Compare this with Alan Greenspan's constant manipulation of the stock market. In today's FT, Greenspan says as much in an opinion piece. "In my experience, such episodes [rising or falling stock prices] are often not mere forecasts of future business activity, but major causes of it." (My emphasis). That sums up Greenspan's tenure at the Fed doesn't it? He's basically saying that by creating bubbles, he was able to spurn real economic activity. Look, a lot of us fell for it for a long time. He was called the Maestro for the Force's sake. But now, in hindsight, we can certainly see the folly in this philosophy.

Now the morons in congress are coming for Ben Bernanke for how he handled the Bank of America/Merrill Lynch merger. Seriously? Now, let there be no doubt. Ken Lewis was pressured by the Fed in a way that should leave a bad taste in the mouth of any free citizen. But we were in the middle of an economic war. Sometimes some bad shit happens on the battlefield and sometimes its OK if we look the other way.

If the Republicans push this, though, Obama will be left with little choice but to not reappoint him. Then we'll get Larry Summers. Great. Even if you forget all the virtues I've just bestowed on Bernanke, remember this. The key to an effective Central Bank is independence. Otherwise we have Arthur Burns. It was Burns, not oil, which caused the Great Inflation of the 1970's.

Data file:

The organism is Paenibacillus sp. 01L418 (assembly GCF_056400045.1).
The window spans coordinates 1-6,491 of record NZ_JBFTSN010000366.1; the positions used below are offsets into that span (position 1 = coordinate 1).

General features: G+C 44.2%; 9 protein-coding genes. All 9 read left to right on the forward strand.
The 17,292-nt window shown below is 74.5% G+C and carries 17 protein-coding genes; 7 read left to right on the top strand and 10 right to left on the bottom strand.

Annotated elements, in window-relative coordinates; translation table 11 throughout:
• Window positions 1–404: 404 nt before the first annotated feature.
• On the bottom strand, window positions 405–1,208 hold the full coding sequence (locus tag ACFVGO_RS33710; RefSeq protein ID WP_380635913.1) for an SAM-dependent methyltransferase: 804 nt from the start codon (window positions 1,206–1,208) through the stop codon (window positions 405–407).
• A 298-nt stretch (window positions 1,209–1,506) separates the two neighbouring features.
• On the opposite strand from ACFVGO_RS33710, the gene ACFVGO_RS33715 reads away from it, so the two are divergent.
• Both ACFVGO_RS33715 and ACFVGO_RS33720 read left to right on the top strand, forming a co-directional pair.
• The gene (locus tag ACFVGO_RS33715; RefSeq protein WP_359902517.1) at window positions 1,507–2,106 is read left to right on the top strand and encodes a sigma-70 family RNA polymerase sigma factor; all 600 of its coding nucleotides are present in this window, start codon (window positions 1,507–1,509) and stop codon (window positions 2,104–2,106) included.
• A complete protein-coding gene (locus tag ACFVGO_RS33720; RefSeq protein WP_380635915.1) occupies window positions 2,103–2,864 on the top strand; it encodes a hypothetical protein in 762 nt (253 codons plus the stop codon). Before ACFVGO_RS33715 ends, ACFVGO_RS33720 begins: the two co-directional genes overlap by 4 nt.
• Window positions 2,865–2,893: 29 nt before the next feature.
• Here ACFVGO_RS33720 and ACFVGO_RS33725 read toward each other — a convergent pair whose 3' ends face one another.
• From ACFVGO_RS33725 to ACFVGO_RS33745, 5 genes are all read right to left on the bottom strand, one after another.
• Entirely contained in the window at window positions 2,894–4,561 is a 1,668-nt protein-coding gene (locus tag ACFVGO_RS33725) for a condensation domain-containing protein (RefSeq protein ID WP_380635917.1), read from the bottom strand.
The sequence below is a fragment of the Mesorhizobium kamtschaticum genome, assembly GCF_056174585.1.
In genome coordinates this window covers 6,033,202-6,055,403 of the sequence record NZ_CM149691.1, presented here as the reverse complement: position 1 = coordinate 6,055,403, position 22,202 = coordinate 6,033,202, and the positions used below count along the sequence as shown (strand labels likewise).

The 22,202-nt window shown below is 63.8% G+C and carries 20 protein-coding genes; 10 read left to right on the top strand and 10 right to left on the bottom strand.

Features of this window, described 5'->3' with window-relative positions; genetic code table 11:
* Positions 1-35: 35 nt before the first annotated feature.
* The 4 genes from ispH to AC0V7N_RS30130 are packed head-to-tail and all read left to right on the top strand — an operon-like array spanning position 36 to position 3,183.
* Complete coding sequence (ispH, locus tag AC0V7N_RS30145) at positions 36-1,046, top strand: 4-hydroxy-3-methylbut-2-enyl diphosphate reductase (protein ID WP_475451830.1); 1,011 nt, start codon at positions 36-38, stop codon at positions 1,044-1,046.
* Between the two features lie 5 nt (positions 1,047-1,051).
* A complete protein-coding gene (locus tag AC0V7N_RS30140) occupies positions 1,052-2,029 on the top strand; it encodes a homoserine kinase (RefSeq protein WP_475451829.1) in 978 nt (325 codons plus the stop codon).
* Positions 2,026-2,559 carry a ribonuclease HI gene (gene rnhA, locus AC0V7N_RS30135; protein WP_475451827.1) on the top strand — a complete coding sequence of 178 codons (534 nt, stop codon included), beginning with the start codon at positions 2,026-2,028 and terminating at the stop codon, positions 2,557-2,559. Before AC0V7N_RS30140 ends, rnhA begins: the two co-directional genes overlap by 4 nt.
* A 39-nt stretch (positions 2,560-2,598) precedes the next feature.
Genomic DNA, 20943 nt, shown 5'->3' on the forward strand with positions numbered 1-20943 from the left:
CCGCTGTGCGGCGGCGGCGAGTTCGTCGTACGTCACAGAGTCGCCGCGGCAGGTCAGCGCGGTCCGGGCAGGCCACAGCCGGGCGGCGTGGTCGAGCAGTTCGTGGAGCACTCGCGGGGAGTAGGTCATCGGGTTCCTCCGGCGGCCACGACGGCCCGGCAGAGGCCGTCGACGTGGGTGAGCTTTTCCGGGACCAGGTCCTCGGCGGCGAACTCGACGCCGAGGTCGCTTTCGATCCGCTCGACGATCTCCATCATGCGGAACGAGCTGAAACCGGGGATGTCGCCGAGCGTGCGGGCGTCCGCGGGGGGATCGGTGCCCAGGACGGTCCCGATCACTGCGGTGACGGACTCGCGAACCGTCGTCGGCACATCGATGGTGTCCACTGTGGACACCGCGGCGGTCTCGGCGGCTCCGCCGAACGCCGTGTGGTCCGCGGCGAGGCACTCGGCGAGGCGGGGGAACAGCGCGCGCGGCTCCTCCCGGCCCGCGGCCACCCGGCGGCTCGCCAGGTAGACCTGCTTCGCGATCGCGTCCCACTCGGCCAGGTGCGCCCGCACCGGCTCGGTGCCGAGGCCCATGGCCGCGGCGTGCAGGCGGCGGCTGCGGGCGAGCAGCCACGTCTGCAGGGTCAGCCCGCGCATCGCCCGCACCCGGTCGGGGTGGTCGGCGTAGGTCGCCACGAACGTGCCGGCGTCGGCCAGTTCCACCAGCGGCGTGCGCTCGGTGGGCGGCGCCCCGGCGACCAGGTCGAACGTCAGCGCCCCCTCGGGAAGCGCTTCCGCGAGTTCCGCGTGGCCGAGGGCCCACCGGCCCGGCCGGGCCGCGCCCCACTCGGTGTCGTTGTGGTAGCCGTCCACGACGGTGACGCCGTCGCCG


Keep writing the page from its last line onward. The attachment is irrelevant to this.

How can we seriously assume Summers will be independent of Rohm Emanuel? If Summers winds up running the Fed, mark my word, inflation will follow.


steve B said...

disagree: this more than just a bad recession. This is a structural change in our economny that will take years to adjust too

agree: when we look back, we will realzie Bernanke was the right man at the right time.

disagree: the stimulus is more than just a waste of time. just look at today's income numbers. it's haveing its positive, albeit slowly.

Jeremy said...

You lost me at 'the moronic "moral hazard" bullshit argument' line.

The Oriole Way said...

While I disagree with you assessment of stimulus (though I don't think it was exactly the most effective thing in the world), I completely agree that Bernanke has done a bang up job. And I ESPECIALLY agree that the Cogressional antagonism towards Bernanke can only end badly. Seriously, Summers had a nice big role in getting us into this. We need to keep him as far away as possible.